Wednesday 28 September 2011

Alta Vista - French Winemaking in Mendoza, Argentina

Argentina’s wine industry is booming. In the first quarter of 2011, exports rose by 8% to 62.9 million litres, helped by resurgent demand in the United States and an undervalued peso. Although exports to Asia represent a small fraction of this, it is a segment that is rapidly growing, especially in China, which overtook Japan last year to become the biggest consumer of Argentinian wine in Asia.
Patrick d’Aulan, owner of Alta Vista, recognised the potential of Argentina early on. In 1998, Patrick along with the late winemaker Jean-Michel Arcaute set up Alta Vista in Mendoza, located on the far west side of the country. Bordered by the magnificent Andes mountain range and surrounded by a scorching desert, viticulture is made possible only through the use of an advanced irrigation system, which supplies crystal clear, pure water from snowmelt in the mountains.   
Alta Vista owns 205 ha of vineyards in Mendoza, planted primarily with red varietals, while their 1200 ha holdings in Cafayete are planted with the local Torrontés. Patrick describes the uniqueness of Alta Vista as being a combination of “the respect for the tradition and soils of Argentina with the winemaking of France.” The workforce composition seems to reflect this belief, as both winemakers Philippe Rolet and Matthieu Grassin are from France while the vineyard manager is from Argentina.
Export Manager Philippe Meurant (left) with Patrick d'Aulan
Patrick has leveraged his considerable financial resources to ensure that only the finest grapes go into the premium Alta Vista wines. In the vineyard, sophisticated satellite imaging (photos are taken every two days) show which plots are ripe enough for picking. As in the best vineyards of France, manual harvesting and table sorting is done to select only healthy fruit. An interesting point in the winemaking is that Alta Vista makes extensive use of small cement tanks rather than stainless steel tanks to ferment their top red wines. Also used by Château Pétrus, cement tanks are said to help maximise the fruit character while providing better aeration than stainless steel tanks.  
I was impressed with the quality of the reds, which were rich and concentrated without being jammy, and balanced with nervy acidity. Especially at the top tiers, these wines showed a stunning degree of complexity. The Torrontés was interesting, with clear varietal notes that make it quite different from other wines. People looking for an alternative to Gewurtztraminer or Sauvignon Blanc should try this wine.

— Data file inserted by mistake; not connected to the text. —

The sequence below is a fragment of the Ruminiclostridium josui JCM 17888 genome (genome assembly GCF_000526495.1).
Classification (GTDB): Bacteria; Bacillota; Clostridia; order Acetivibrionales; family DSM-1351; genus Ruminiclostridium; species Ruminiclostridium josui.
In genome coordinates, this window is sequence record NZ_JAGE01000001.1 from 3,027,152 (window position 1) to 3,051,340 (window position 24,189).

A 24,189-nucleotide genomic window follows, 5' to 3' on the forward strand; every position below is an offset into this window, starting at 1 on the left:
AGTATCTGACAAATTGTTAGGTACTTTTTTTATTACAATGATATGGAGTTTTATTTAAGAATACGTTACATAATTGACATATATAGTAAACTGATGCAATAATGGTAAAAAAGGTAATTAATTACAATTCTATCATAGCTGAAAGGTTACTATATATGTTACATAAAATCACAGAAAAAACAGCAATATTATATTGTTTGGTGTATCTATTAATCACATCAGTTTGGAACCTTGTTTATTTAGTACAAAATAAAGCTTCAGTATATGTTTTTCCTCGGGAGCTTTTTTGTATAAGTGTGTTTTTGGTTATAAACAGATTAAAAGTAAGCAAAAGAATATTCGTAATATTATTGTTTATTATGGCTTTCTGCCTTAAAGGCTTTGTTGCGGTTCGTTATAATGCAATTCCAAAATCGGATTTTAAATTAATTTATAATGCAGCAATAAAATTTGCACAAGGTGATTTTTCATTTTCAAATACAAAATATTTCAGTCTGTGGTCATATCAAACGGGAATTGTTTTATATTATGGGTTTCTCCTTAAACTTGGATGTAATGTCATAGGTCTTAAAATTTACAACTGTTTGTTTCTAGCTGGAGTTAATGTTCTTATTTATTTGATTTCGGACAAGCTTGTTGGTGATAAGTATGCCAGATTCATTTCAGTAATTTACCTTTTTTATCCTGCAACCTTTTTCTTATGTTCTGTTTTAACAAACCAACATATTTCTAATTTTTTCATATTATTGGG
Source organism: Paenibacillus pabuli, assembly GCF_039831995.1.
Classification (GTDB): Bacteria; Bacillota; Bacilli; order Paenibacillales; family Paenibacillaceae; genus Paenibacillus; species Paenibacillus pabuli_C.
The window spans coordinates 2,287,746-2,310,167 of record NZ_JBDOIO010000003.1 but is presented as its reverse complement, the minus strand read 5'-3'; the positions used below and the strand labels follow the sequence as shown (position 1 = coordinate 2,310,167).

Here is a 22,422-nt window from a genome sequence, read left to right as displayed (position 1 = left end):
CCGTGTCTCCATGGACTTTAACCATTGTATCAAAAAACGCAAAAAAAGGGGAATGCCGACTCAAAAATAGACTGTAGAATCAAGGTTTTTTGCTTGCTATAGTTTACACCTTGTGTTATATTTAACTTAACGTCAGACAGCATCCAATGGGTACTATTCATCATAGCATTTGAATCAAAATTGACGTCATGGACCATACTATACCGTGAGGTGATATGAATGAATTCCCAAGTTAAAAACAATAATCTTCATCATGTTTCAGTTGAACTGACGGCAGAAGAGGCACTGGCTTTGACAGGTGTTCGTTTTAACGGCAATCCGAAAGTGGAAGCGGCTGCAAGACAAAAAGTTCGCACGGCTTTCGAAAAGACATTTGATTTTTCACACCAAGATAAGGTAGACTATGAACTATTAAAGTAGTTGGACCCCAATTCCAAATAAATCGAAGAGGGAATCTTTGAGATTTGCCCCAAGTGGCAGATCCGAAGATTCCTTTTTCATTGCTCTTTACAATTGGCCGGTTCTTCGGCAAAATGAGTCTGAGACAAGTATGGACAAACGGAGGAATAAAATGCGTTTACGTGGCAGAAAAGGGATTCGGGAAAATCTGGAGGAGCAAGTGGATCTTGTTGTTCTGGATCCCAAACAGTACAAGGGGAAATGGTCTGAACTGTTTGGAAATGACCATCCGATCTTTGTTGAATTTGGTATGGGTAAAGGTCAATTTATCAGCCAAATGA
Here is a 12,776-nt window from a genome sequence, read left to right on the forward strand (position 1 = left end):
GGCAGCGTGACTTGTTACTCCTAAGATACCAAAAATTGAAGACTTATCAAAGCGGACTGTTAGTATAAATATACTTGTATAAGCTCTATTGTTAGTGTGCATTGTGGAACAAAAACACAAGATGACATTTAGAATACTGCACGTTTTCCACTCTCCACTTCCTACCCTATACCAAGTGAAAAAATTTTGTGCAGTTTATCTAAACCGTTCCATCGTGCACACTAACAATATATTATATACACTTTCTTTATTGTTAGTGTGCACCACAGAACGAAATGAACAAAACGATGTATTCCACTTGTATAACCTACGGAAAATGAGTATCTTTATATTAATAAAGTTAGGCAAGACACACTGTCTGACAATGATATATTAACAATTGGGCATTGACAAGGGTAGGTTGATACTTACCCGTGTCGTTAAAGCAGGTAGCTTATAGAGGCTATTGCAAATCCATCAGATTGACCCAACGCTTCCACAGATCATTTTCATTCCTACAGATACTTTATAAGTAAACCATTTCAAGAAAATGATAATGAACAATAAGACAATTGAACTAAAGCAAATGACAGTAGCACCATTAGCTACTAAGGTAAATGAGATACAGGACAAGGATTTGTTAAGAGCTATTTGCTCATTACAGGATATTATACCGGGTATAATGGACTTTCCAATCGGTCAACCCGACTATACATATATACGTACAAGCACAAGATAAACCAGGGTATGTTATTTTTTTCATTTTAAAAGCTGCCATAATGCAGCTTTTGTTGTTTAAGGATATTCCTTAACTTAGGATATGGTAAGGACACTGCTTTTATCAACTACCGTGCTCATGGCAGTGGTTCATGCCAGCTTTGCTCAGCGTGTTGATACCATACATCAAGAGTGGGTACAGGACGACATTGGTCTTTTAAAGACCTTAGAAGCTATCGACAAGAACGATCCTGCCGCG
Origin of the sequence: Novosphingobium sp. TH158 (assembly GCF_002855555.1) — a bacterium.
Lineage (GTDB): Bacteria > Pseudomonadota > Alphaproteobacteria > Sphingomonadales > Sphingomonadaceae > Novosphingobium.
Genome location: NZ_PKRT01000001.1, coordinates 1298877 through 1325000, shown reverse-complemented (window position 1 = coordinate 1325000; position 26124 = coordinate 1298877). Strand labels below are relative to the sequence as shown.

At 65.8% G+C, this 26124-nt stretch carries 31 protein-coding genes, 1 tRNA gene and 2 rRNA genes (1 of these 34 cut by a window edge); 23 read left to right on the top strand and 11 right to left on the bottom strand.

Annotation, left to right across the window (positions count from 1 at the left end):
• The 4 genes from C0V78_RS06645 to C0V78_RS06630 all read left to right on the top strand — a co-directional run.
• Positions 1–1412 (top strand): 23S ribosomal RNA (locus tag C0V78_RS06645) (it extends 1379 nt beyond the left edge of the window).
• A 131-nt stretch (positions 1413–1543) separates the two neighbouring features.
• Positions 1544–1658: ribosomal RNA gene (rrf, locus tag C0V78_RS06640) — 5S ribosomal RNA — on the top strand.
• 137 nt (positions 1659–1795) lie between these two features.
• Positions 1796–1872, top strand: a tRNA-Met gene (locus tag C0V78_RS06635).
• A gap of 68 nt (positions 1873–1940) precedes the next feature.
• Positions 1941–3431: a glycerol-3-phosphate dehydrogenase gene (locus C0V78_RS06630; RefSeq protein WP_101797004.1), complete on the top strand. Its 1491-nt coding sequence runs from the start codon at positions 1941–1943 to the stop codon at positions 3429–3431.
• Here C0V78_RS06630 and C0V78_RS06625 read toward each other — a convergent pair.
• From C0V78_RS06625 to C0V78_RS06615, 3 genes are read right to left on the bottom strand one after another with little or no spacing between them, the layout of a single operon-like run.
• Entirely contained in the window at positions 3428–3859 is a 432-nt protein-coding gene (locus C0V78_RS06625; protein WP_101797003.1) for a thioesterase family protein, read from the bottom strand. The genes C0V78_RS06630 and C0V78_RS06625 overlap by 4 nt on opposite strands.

Alta Vista Classic Torrontés 2009 – A crossing between Muscat of Alexandria and Criolla Chica, Torrontés is known for making Argentina’s top white wines. This example was enticingly aromatic, with notes of rose, white pear and talc. Suggestively sweet, but on the palate it is bone dry. A fresh, medium bodied palate with slight bitterness and steely notes. Ready to drink.
Alta Vista Premium Chardonnay 2009 – Fermented in stainless steel tanks with temperature control. 30% of the wine was aged in oak barrels for 6 months with bâtonnage (lees stirring) to add body to the wine. Clear pale lemon appearance with vanilla and lemon aromas. Pineapple, lemon and vanilla notes on the palate, with rather disjointed acidity although Patrick mentions that the 2010 is showing better.
Alta Vista Classic Malbec 2008 – Deep purple. A youthful, spry nose with notes of pencil shavings, black fruit, spice and plums. Full bodied with upfront fruit character.
Alta Vista Premium Malbec 2009 – A complex aroma of subtle red fruits with a hint of mint and floral notes, developing into mocha after about half an hour. Medium+ acidity, fine grained and soft tannins with savoury fruit, plum and toast. A structured and balanced wine.
Alta Vista Terroir Selection 2007 – Made from a blend of fruit from four vineyards, although the majority (75%) is from the Albaneve Vineyard in Campo de los Andes located 1100m above sea level. The grapes were hand-picked and fermented in small 110 hl cement tanks. A deep purple colour with aromas of black fruit, black plums and a touch of dusty oak. A rich, rounded palate, displaying black plums and chocolate notes, backed with fresh acids.  
Alta Vista Single Vineyard “Serenade” 2007 – Deep ruby robe. Pronounced intensity nose of black plums, ripe black cherries and fruitcake. Rich and concentrated fruit with chewy tannins. A wine for aging.
Alta Vista Alto 2006 – The Alto is Alta Vista’s top wine, made from a blend of 70% Malbec and 30% Cabernet Sauvignon. Deep purple with a fine layer of sediment. Developing, broody nose with notes of earth and black fruit. A structured, elegant wine with resolved tannins, high acidity and a medium+ finish.